However, the existence of economies of scale in manufacturing means that a nation that is successfully competing in foreign trade can expect that the advantage of an expanding market will increase it competitiveness. In analysing british post war economic policies, kaldor (1971) argues that the poor economic performance was due to insufficient demand. The importance of the idea of export led growth gave rise to a policy debate on the best means for securing full employment. However, any attempts to generate a substantial and long term improvement in competitiveness through the exchange rate may require a large reduction in the nominal rate with repercussions for inflation, real income and economic stability. This led kaldor and others to argue for some form of protection of competitive manufactures.
So instead of trying to aid a housing bubble by raising interest rates and risking a rise in unemployment, a macroprudentialist will look to impose higher loan-to-value ratios on mortgage lendors, and will try to reign in just the housing part of the economy instead of affecting it as a whole (Z.G., 2014). The desire for implementing macroprudential policy has mainly stemmed from the last major crisis from the end of the previous decade. Policymakers had to react to the crisis quickly which meant that often there was not time to do the adequate research on some of these tools. Also research requires data which sometimes cannot be obtained without testing how these policies work in real life. These are the reasons that policy came before research in this field, but comprehensive research efforts over the last few years are trying to fill this gap (Galati, 2015).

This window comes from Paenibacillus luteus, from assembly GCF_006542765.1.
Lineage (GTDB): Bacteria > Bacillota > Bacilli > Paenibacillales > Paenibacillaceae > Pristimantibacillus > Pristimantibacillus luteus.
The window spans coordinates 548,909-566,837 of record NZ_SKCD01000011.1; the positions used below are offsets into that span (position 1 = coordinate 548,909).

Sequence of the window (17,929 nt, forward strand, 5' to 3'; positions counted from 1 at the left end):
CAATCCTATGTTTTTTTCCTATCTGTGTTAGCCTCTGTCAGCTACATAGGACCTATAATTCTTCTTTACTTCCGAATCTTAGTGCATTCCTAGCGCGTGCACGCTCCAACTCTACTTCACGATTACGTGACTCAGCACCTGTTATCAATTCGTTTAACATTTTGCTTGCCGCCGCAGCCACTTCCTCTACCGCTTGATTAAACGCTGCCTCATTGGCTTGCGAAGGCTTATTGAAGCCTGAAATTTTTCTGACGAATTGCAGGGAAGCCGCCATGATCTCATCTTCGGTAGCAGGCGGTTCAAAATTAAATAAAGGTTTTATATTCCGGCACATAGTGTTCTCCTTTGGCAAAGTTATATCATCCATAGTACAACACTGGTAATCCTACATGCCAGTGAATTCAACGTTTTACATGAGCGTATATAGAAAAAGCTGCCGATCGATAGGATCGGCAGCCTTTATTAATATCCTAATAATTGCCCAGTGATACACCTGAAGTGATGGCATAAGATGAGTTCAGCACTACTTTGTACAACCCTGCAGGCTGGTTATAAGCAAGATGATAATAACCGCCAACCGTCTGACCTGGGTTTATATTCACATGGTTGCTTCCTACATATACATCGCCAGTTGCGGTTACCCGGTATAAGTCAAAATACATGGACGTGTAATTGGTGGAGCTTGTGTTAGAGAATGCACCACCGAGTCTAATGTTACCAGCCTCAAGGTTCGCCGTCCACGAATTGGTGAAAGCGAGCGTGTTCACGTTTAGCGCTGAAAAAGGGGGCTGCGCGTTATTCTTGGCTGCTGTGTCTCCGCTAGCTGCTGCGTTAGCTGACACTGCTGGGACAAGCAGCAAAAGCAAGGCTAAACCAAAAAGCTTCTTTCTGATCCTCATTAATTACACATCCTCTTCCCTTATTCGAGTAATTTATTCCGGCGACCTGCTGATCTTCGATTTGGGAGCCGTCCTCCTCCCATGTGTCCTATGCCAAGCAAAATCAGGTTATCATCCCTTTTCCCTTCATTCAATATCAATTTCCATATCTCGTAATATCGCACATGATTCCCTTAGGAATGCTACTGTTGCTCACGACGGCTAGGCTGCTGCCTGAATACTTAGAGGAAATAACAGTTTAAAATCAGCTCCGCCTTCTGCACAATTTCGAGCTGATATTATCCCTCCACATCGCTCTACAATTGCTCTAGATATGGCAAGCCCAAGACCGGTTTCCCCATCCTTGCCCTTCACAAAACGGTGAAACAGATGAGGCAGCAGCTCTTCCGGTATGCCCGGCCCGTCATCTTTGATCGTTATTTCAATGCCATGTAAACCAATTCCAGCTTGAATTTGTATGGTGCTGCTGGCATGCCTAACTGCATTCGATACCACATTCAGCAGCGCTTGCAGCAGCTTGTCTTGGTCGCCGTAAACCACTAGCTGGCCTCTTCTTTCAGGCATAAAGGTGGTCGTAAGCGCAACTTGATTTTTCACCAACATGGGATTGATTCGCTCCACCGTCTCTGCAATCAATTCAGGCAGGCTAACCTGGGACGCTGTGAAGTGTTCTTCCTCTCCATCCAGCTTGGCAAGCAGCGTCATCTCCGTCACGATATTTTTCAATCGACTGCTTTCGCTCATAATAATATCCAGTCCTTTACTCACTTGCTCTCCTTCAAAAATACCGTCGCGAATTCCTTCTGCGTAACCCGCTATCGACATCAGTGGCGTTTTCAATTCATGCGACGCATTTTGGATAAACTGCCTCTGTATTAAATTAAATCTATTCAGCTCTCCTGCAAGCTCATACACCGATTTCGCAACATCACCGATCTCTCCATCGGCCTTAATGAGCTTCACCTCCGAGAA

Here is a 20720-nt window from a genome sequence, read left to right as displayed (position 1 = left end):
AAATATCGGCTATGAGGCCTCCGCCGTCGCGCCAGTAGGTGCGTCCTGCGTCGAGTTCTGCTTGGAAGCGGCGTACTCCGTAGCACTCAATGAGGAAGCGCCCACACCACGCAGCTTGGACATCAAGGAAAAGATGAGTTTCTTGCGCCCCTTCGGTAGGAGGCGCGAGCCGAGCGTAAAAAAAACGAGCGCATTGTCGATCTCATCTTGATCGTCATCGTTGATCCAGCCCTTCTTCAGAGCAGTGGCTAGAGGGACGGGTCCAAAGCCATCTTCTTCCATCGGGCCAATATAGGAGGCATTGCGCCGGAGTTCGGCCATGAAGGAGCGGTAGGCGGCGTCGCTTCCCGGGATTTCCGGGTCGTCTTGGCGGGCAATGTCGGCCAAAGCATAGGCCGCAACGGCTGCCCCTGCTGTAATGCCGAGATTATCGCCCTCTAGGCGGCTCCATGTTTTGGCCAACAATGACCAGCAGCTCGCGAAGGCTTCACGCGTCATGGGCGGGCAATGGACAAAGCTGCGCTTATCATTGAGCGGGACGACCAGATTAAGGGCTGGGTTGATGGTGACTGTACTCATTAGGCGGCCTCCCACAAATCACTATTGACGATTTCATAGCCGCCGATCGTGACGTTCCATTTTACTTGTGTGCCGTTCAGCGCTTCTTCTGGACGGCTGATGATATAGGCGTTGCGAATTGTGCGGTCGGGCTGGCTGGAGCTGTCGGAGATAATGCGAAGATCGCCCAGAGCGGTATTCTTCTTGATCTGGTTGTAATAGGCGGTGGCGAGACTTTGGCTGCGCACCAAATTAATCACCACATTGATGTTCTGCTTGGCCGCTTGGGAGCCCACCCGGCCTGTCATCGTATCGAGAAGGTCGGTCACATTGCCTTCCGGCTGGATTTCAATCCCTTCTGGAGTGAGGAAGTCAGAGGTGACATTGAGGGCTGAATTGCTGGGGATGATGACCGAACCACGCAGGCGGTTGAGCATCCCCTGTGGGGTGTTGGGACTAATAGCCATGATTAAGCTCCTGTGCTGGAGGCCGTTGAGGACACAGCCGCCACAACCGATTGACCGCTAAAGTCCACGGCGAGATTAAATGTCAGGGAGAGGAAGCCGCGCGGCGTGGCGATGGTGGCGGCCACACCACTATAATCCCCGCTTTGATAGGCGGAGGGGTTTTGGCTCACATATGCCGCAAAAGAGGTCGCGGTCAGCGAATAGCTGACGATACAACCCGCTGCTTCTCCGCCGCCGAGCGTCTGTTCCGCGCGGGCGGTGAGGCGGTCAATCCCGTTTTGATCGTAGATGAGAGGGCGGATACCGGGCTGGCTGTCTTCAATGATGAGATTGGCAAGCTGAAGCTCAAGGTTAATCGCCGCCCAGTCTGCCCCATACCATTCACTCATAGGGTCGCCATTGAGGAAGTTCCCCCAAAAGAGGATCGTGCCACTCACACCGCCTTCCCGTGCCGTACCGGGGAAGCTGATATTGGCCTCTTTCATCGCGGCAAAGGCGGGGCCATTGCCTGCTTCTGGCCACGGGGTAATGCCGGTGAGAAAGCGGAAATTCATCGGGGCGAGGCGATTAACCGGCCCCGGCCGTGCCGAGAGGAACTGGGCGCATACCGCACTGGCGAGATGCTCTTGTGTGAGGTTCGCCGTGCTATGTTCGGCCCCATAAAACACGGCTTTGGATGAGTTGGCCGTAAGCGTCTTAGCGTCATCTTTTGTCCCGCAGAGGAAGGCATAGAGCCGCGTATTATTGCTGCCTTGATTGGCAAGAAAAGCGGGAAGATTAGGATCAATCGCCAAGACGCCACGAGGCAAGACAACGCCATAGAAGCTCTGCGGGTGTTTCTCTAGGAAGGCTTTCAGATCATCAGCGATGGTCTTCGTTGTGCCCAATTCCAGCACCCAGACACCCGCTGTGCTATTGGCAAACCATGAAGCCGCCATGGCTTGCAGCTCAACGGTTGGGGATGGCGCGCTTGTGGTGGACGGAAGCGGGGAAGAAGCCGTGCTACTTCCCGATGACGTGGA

History has shown that too much tightening of monetary policy to solve cost-push inflation will lead the economy to a recession. The central bank should tread carefully on how high to take interest rate. Increment in interest rate will lead to high cost of borrowing; thus, it will ultimately slow down the economic growth (Taing, 2014). This can also be linked to the theory that is covered in the unit plan. During the cost-push inflation, the government intervention by using contractionary monetary or fiscal policy will shift the aggregate demand curve to the right, thus, the price level decrease but the output level will decrease